Regardless of the sport, being traded for an all-time great is never an easy thing for the player going in the other direction. With that said, being the guy who the Edmonton Oilers got in return for Wayne Gretzky is an altogether different beast. This was the hand Jimmy Carson was dealt during the summer of 1988.


Ultimately, the situation proved too much for the 21-year old to handle but it was not a total loss for the organization. After all, the former Los Angeles Kings standout still managed to play an important role in helping Edmonton secure their fifth Stanley Cup in seven years during 1990 playoffs…albeit in a roundabout way.

Good Luck Following Gretzky

After putting together an extremely productive but equally stressful season in Oilers silks, the second overall selection in the 1986 NHL Entry Draft demanded a trade out of the Alberta capital. Problem is, said “request” wasn’t made until a week and a half into the 1989-90 campaign and was followed by Carson’s decision to quit the team after all four games. Far from an ideal situation but there was never anything ideal about this forced marriage.

Let’s not forget, it was Peter Pocklington who was looking to sell his star attraction and it had zero to do with his general manager. It’s no secret that once Sather got involved and tried to get pieces on top of the $15 million Bruce McNall agreed to pay for No. 99, his target was Luc Robitaille but was told he would have to settle for Carson. Not surprisingly, the move didn’t sit well with the player but both sides tried to make it work during the 1988-89 season.

Glen Sather Edmonton Oilers Presdient and General Manager
Glen Sather (Perry Nelson-USA TODAY Sports)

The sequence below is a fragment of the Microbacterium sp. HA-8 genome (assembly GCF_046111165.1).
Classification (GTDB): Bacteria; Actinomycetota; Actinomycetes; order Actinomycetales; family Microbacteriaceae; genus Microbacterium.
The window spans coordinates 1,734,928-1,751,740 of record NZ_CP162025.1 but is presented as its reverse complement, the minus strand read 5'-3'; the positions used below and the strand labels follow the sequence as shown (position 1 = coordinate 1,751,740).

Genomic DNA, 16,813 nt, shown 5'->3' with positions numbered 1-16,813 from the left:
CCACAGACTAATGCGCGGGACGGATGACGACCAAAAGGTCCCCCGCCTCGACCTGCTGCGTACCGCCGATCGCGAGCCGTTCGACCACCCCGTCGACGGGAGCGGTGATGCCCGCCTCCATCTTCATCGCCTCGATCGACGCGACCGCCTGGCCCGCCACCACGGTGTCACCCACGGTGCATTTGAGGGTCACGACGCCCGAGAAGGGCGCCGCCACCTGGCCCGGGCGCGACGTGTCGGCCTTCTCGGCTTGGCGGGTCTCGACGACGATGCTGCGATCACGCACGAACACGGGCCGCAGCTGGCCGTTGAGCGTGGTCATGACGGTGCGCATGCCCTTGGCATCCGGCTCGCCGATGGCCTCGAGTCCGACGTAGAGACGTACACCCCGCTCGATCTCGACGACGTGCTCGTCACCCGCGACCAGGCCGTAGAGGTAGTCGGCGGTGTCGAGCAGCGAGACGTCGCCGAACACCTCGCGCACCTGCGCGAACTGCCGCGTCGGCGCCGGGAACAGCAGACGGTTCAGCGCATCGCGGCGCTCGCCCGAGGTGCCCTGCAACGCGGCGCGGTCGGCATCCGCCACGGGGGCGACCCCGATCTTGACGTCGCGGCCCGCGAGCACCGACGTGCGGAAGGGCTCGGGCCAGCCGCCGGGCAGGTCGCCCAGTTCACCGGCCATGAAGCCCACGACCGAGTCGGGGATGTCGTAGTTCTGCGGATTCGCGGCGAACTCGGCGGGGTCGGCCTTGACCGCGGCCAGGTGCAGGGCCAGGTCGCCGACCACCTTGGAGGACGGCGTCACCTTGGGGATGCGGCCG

In the end, Carson would get what he wanted by landing in his hometown of Detroit but not before the Red Wings were forced to pay a hefty price. The thought of moving the centrepiece of the “Gretzky Sale” after just one season was not exactly a desirable spot for a general manager to be in and made that much worse knowing it would have to be sold to a fan base that had yet come to grips with what had occurred on August 9, 1988.

Carson Wanted No Part of Edmonton

And yet, Sather was able to secure quite the haul and it changed everything. In acquiring a proven veteran scorer, Petr Klima, and a couple of promising youngsters, Adam Graves and Joe Murphy, it made moving the disgruntled pivot far more palatable to the masses. Not to mention the fact Carson not only walked out on the club but it made it abundantly clear he wanted no part of living in the “City of Champions”.


In hindsight, the fact all three played crucial roles during Edmonton’s unexpected run in 1990 made it all the sweeter and undoubtedly helped soften the blow, at least somewhat, of losing the greatest player to ever put on a pair of skates. When it was all said and done, the Oilers sent Carson, a fifth-round pick and Kevin McClelland to Detroit for Graves, Klima, Murphy, and defenceman Jeff Sharples. Not too shabby and to this day, remains one of Sather’s finest deals.

Jimmy Carson, #12 for the Edmonton Oilers
Edmonton Oilers centre Jimmy Carson (Photo by B Bennett/Getty Images)